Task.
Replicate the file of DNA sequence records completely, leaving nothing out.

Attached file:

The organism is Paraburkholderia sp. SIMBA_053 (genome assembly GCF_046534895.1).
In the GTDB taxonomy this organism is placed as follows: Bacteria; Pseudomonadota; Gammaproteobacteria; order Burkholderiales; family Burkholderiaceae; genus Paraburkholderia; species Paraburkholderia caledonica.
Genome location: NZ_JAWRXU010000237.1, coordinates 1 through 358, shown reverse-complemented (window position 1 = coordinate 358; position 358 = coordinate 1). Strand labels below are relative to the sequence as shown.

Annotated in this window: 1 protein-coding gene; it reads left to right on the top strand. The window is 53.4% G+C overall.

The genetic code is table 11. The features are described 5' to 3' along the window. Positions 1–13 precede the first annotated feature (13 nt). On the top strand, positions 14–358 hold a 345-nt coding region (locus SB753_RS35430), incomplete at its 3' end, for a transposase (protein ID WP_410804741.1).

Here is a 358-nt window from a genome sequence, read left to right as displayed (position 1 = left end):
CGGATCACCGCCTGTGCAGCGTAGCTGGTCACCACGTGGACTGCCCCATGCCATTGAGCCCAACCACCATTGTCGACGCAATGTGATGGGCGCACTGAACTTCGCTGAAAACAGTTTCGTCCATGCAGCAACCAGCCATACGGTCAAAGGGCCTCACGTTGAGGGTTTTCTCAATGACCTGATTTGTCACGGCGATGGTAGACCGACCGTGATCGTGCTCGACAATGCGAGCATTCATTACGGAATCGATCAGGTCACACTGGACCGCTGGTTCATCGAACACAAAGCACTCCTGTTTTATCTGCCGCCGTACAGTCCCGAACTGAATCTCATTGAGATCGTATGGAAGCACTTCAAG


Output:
The organism is Paraburkholderia sp. SIMBA_053 (genome assembly GCF_046534895.1).
In the GTDB taxonomy this organism is placed as follows: Bacteria; Pseudomonadota; Gammaproteobacteria; order Burkholderiales; family Burkholderiaceae; genus Paraburkholderia; species Paraburkholderia caledonica.
Genome location: NZ_JAWRXU010000237.1, coordinates 1 through 358, shown reverse-complemented (window position 1 = coordinate 358; position 358 = coordinate 1). Strand labels below are relative to the sequence as shown.

Annotated in this window: 1 protein-coding gene; it reads left to right on the top strand. The window is 53.4% G+C overall.

The genetic code is table 11. The features are described 5' to 3' along the window. Positions 1–13 precede the first annotated feature (13 nt). On the top strand, positions 14–358 hold a 345-nt coding region (locus SB753_RS35430), incomplete at its 3' end, for a transposase (protein ID WP_410804741.1).

Here is a 358-nt window from a genome sequence, read left to right as displayed (position 1 = left end):
CGGATCACCGCCTGTGCAGCGTAGCTGGTCACCACGTGGACTGCCCCATGCCATTGAGCCCAACCACCATTGTCGACGCAATGTGATGGGCGCACTGAACTTCGCTGAAAACAGTTTCGTCCATGCAGCAACCAGCCATACGGTCAAAGGGCCTCACGTTGAGGGTTTTCTCAATGACCTGATTTGTCACGGCGATGGTAGACCGACCGTGATCGTGCTCGACAATGCGAGCATTCATTACGGAATCGATCAGGTCACACTGGACCGCTGGTTCATCGAACACAAAGCACTCCTGTTTTATCTGCCGCCGTACAGTCCCGAACTGAATCTCATTGAGATCGTATGGAAGCACTTCAAG